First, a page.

Voltammetric determination of stability constants and speciation of copper in salt-water lake (Bogoria) in Kenya
Kigunda, Japheth Irangu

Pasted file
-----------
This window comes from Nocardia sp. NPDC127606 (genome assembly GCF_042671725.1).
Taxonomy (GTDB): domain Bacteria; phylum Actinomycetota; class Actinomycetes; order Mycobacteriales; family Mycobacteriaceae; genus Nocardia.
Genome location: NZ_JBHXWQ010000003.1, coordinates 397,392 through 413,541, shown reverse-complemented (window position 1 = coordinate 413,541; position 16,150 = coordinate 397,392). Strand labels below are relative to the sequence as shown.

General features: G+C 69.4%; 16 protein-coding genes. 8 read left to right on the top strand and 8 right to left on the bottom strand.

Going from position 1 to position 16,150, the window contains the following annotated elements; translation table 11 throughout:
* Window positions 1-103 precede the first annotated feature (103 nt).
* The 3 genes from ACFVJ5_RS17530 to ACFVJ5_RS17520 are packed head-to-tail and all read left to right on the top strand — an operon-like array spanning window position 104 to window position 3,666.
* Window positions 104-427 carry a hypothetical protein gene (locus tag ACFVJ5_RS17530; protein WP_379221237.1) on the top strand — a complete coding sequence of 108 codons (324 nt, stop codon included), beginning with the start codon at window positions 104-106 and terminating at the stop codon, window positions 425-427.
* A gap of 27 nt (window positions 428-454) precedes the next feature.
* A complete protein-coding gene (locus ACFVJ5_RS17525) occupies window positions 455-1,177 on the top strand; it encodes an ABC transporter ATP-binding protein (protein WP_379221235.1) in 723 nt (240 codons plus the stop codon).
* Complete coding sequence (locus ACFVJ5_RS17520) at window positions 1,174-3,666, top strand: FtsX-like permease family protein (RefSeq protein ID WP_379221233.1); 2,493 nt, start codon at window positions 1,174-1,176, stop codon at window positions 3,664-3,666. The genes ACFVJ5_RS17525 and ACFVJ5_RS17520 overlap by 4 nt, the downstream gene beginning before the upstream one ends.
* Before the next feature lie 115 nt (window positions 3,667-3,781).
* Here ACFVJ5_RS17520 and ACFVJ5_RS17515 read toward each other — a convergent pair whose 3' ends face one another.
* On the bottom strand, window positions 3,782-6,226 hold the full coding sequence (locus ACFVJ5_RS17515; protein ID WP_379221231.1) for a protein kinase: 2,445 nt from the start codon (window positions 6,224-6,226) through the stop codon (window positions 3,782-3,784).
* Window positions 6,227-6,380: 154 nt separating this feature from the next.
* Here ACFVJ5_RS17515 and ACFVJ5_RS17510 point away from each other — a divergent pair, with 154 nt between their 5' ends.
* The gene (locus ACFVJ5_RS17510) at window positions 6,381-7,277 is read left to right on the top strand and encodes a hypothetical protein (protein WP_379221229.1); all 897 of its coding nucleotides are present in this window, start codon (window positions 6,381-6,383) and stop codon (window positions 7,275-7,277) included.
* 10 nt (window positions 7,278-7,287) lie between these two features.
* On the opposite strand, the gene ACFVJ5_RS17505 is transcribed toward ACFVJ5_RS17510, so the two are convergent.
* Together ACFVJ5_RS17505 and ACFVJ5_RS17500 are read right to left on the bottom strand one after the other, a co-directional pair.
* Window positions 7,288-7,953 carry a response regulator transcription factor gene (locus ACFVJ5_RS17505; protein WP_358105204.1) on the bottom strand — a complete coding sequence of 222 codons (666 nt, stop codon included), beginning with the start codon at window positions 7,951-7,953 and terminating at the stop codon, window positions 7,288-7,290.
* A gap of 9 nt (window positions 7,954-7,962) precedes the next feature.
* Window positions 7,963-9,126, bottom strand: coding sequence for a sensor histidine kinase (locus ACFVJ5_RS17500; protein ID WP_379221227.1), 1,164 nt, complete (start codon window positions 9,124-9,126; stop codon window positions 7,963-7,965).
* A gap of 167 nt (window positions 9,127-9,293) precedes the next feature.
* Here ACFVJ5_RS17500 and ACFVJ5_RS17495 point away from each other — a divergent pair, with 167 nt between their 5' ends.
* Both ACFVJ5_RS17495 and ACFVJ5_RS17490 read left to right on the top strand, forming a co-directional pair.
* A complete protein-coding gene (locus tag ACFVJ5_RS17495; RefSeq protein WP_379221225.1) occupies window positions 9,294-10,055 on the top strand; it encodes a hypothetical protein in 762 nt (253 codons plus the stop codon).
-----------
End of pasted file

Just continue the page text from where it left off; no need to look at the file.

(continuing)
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Differential Pulse anodic stripping voltammetry (DPASV) was used to measure cathodic shifts of copper oxidation peak potentials in the presence of carbonate, chloride, hydroxide, thiourea, fluoride or bicarbonate in aqueous potassium nitrate and in lake Bogoria water. Cyclic voltammetry was incorporated to determine reversibility of the peaks. Test solutions were held at a constant ionic strength of 2.34M. Peak potential shifts were uses to calculate stability constants of copper-Ligand complexes. These stability constants were then used to calculate species distributions of the identified complexes. Two copper concentration levels, 6.3 x10-5M and 6.3 x 10-8M, were used. Stripping voltammograms obtained at 6.3 x 10-5M showed Cu (I) and Cu (II) oxidation peaks at 0.302V and 0.020V versus Ag/AgCl respectively. Hence Cu (l) and Cu (ll) complexes were identified. Three carbonato Cu (ll) complexes were identified. Cu (CO3)4-3 was found to be most important at the carbonate level in the lake. Two Cu (l) carbonato complexes were established and Cu (CO3)3-2 was the major species. Four chloro (Cu (II) complexes were identified. CuCL2-4 was more abundant at the chloride level in the lake. Only one Cu (l) chloro complex was determined but its contribution to copper speciation in the lake was quite significant. Of two Cu (ll) hydroxo complexes identified, Cu (OH)+ was found to be the most abundant while Cu(OH)o contributed the most among the Cu(l) hydroxo complexes established. At the fluoride level in the lake, CuF+ and CuFo were found to be the most important fluoro species. Among the bicarbonato complexes identified, (Cu (HCO3)02 and Cu (HCO3)-2 were found to be the most important. Three Cu (l) and two Cu (ll) thiourea complexes were identified of which, Cu (CH4N2S)2+4 was found to be the most abundant species. Of the six ligands studied, hydroxo, fluoro and bicarbonato were of lesser importance in the speciation of copper than the other three ligands. The important physicochemical forms of copper are the chloro, carbonato and thiourea complexes. Apart from thiourea, no organic ligand was considered. Organic ligands such as urea, cysteine, acetate, phthalate, citrate and carbohydrates are expected to be present in the lake and they can form moderately to highly stable complexes which may affect the inorganic speciation of copper. Such effects would require a study of their own.